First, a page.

The Lost Art of Compassion

My heart hangs low in my chest today. Eight people were killed by firing squad in Indonesia this morning as an attempted deterrent to drug smugglers everywhere. Eight people faced their killers, all of whom denied the offer of a hood. It is said they died with dignity, as dignified as being shot whilst tied to a plank can surely be.

I had a scathing post ready, full of zingers and well-crafted literary comebacks. I can’t do it now. My lowly opinion is nothing compared to the agony the families of these prisoners must be experiencing.

I have deliberately refrained from engaging in any online debate over the Bali Nine ringleaders and their fates. This is partly because up until recently I didn’t actually know a hell of a lot about it, and partly because I was afraid I’d end up getting into an argument with a friend or acquaintance which would eventually culminate in me losing respect for them and their opinion. But mainly, it’s because I can’t hide my disgust for the “average” Australian sitting in their comfortable suburban armchairs, yelling “kill the bastards” at their television. It hurts me how easily we can separate ourselves from others, how cozily we pass judgement, how ruthless we are in our dismissal of others’ pain, just because they broke the law. Just because they made a mistake. Who here on this planet has never made a mistake? I just wonder how gung-ho these armchair executioners would be if these men were their own family.

Yes, these people broke the law in a country that upholds the death penalty. Yes, they did the crime therefore they should do the time. I’m not arguing against Indonesia’s laws although I vehemently disagree with them. What hurts my heart is the callous indifference to the fact that these men are now dead. Dead by the hands of other men. Up until their execution I heard people give me all sorts of reasons why the Indonesian government should “kill the bastards”, including that the heroin they were trafficking would have claimed lives here in Australia. Okay, fair enough. But it didn’t. No lives were lost at the hands of Andrew Chan or Myuran Sukumaran with that heroin. (And please don’t lecture me on how heroin destroys lives, I know more about that than I care to. Even after my experience watching a loved one mess herself up with that drug, I still wouldn’t want anyone else’s death to be a payment for her life.) When discussing it with a friend few months ago, she told me she had no sympathy for Chan and Sukumaran because, irrespective of her own feelings about the death penalty, they broke the law. Pure and simple. I then said to her, “can you imagine what it would be like knowing you’re going to be shot in the heart by twelve faceless people?” She said she didn’t want to think about that. That made her feel horrible.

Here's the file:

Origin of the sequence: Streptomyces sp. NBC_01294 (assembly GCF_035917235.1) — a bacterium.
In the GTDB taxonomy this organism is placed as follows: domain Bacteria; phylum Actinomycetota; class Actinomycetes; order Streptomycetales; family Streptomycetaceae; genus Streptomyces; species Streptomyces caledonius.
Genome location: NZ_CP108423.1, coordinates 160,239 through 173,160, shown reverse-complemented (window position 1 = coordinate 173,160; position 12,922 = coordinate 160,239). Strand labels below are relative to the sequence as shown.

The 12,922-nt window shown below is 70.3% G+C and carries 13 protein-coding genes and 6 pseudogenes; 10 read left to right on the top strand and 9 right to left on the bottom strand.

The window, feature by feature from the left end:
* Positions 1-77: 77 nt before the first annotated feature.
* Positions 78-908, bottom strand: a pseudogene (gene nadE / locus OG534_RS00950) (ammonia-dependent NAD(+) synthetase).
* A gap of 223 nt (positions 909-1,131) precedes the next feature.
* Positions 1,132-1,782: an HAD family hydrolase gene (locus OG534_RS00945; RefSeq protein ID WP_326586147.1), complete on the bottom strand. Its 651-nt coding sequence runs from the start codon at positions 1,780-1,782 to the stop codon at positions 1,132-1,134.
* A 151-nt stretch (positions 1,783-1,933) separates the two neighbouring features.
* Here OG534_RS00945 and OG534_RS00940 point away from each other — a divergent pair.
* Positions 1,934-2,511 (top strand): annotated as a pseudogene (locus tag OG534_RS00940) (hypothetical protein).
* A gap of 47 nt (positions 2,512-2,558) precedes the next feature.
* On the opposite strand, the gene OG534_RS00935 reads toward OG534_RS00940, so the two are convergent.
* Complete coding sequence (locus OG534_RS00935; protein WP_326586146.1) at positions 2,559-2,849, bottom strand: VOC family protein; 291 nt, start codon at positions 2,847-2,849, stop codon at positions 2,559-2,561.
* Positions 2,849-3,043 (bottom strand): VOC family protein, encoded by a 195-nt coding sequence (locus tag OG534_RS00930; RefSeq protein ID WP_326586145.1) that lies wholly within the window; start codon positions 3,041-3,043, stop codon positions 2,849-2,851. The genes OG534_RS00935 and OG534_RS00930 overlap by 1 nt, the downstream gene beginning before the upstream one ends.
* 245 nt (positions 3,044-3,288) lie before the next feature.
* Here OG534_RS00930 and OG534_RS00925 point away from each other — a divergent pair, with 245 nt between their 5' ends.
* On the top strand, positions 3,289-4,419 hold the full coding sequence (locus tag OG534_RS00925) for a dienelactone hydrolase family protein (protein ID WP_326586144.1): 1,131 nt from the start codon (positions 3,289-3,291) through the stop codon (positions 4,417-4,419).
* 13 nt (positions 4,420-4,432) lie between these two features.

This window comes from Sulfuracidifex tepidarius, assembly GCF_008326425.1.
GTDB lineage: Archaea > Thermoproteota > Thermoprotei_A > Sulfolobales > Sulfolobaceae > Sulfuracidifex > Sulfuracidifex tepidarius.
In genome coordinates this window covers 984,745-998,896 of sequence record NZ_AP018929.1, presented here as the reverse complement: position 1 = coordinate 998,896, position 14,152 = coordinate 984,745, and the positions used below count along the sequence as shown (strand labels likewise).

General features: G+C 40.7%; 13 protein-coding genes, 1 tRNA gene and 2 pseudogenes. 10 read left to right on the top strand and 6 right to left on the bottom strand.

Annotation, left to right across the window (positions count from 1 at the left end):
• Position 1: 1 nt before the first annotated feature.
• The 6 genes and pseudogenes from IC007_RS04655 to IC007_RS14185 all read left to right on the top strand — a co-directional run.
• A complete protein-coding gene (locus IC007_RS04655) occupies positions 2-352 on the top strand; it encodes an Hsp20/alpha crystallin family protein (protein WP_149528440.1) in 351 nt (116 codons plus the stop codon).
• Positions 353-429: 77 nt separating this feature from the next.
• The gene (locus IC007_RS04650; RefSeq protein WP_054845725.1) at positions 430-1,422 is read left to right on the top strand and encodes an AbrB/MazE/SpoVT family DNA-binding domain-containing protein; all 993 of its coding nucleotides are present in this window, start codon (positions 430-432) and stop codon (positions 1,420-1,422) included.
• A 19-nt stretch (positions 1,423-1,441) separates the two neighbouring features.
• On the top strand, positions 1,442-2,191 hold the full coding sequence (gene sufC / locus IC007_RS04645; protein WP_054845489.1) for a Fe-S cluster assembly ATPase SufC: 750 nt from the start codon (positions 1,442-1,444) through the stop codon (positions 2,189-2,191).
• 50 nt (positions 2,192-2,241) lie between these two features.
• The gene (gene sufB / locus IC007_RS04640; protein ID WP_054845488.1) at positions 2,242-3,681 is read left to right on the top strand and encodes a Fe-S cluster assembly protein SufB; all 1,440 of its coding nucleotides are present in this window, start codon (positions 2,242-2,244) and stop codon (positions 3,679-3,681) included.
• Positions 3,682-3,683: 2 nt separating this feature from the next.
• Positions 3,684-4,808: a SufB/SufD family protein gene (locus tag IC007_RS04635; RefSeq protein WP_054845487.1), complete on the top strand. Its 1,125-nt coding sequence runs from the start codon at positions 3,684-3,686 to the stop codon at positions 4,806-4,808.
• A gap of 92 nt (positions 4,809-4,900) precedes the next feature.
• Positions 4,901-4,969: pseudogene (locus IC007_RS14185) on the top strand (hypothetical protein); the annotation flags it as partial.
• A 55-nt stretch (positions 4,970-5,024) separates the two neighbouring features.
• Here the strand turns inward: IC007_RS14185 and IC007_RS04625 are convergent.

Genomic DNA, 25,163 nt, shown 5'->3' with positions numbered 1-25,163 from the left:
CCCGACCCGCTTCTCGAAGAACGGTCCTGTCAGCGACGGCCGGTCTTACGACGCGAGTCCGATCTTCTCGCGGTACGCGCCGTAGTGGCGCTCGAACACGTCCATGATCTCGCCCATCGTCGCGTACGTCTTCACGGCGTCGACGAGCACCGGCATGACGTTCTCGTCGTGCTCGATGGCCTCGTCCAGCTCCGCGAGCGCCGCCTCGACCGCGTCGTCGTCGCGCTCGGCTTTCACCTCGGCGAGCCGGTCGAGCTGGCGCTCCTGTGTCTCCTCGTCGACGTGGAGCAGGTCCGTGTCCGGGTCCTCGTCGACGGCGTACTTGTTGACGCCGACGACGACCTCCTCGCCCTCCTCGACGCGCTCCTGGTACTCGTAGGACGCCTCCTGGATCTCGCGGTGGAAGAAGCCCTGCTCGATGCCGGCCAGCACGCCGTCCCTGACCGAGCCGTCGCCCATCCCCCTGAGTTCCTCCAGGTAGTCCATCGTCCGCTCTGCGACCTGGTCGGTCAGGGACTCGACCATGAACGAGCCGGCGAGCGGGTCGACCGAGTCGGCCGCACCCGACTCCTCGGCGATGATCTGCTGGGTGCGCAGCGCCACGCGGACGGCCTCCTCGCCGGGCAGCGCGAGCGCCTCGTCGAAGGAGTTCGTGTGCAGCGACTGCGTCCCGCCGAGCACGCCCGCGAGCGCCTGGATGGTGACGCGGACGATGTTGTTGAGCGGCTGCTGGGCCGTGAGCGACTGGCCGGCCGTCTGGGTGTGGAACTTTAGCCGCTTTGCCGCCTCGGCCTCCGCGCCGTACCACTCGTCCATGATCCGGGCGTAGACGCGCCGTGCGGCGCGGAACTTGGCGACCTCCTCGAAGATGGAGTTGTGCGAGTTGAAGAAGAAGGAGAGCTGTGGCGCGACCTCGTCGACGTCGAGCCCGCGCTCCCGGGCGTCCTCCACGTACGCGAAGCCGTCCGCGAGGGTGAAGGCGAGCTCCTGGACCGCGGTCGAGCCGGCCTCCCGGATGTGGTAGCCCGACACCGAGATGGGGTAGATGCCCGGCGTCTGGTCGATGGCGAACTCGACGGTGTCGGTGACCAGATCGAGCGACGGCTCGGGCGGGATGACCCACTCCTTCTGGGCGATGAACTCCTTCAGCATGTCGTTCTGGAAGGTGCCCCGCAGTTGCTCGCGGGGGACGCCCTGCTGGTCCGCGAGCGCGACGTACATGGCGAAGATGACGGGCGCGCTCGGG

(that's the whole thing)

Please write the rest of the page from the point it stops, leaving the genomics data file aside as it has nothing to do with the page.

Yeah. Me too.

Truthfully? I don’t know what I want to say, other than I’m grieving for those men’s families. I grieve for those men who were by all accounts successfully rehabilitated and who took ownership of their crimes. I grieve for those countries who utilise state-sanctioned murder as a punishment, and I grieve for those who have died for their crimes in those countries. I grieve for those people who separate themselves from their compassion and empathy because it’s easy to do so from the safety of their own home. I grieve for those who are victims of crime and are still hurting so much that they feel someone else’s death will lessen that pain.

Sometimes people do stupid things for stupid reasons. They still do not deserve to die. To quote Professor Jeffrey Fagan who appeared as an expert witness for Chan and Sukumaran in 2007: “Executions serve only to satisfy the urge for vengeance. Any retributive value is short-lived, lasting only until the next crime.”*

That’s all I have to say.

*Quote from Fact check: No proof the death penalty prevents crime, published on 2 March 2015 on abc.net.au

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